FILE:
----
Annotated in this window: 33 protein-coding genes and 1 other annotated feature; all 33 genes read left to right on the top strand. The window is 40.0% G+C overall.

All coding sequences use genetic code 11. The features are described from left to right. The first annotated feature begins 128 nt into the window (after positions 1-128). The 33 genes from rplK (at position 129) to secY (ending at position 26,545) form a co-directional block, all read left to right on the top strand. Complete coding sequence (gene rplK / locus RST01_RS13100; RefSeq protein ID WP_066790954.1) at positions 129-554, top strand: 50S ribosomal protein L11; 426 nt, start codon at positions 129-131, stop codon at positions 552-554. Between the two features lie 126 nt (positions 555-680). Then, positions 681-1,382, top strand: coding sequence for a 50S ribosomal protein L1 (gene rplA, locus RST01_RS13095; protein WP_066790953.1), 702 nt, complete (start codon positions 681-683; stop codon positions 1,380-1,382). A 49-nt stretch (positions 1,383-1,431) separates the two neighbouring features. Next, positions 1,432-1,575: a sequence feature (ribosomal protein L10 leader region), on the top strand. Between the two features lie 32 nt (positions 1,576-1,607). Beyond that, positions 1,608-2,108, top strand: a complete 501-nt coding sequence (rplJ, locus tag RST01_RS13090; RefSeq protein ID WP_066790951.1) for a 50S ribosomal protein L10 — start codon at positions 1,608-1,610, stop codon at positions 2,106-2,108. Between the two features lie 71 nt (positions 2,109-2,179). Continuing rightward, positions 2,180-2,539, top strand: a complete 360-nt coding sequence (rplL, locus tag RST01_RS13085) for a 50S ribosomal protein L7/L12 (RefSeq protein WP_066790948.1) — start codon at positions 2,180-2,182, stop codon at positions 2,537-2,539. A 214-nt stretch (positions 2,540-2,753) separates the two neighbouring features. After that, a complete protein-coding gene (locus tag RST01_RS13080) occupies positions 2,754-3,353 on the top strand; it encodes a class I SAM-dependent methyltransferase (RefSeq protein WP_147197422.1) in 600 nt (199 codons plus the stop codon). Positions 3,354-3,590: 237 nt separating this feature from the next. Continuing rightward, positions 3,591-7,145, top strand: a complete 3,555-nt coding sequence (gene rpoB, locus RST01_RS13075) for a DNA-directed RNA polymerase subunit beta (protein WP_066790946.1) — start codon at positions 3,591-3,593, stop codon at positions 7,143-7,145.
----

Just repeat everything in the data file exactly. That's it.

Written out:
Annotated in this window: 33 protein-coding genes and 1 other annotated feature; all 33 genes read left to right on the top strand. The window is 40.0% G+C overall.

All coding sequences use genetic code 11. The features are described from left to right. The first annotated feature begins 128 nt into the window (after positions 1-128). The 33 genes from rplK (at position 129) to secY (ending at position 26,545) form a co-directional block, all read left to right on the top strand. Complete coding sequence (gene rplK / locus RST01_RS13100; RefSeq protein ID WP_066790954.1) at positions 129-554, top strand: 50S ribosomal protein L11; 426 nt, start codon at positions 129-131, stop codon at positions 552-554. Between the two features lie 126 nt (positions 555-680). Then, positions 681-1,382, top strand: coding sequence for a 50S ribosomal protein L1 (gene rplA, locus RST01_RS13095; protein WP_066790953.1), 702 nt, complete (start codon positions 681-683; stop codon positions 1,380-1,382). A 49-nt stretch (positions 1,383-1,431) separates the two neighbouring features. Next, positions 1,432-1,575: a sequence feature (ribosomal protein L10 leader region), on the top strand. Between the two features lie 32 nt (positions 1,576-1,607). Beyond that, positions 1,608-2,108, top strand: a complete 501-nt coding sequence (rplJ, locus tag RST01_RS13090; RefSeq protein ID WP_066790951.1) for a 50S ribosomal protein L10 — start codon at positions 1,608-1,610, stop codon at positions 2,106-2,108. Between the two features lie 71 nt (positions 2,109-2,179). Continuing rightward, positions 2,180-2,539, top strand: a complete 360-nt coding sequence (rplL, locus tag RST01_RS13085) for a 50S ribosomal protein L7/L12 (RefSeq protein WP_066790948.1) — start codon at positions 2,180-2,182, stop codon at positions 2,537-2,539. A 214-nt stretch (positions 2,540-2,753) separates the two neighbouring features. After that, a complete protein-coding gene (locus tag RST01_RS13080) occupies positions 2,754-3,353 on the top strand; it encodes a class I SAM-dependent methyltransferase (RefSeq protein WP_147197422.1) in 600 nt (199 codons plus the stop codon). Positions 3,354-3,590: 237 nt separating this feature from the next. Continuing rightward, positions 3,591-7,145, top strand: a complete 3,555-nt coding sequence (gene rpoB, locus RST01_RS13075) for a DNA-directed RNA polymerase subunit beta (protein WP_066790946.1) — start codon at positions 3,591-3,593, stop codon at positions 7,143-7,145.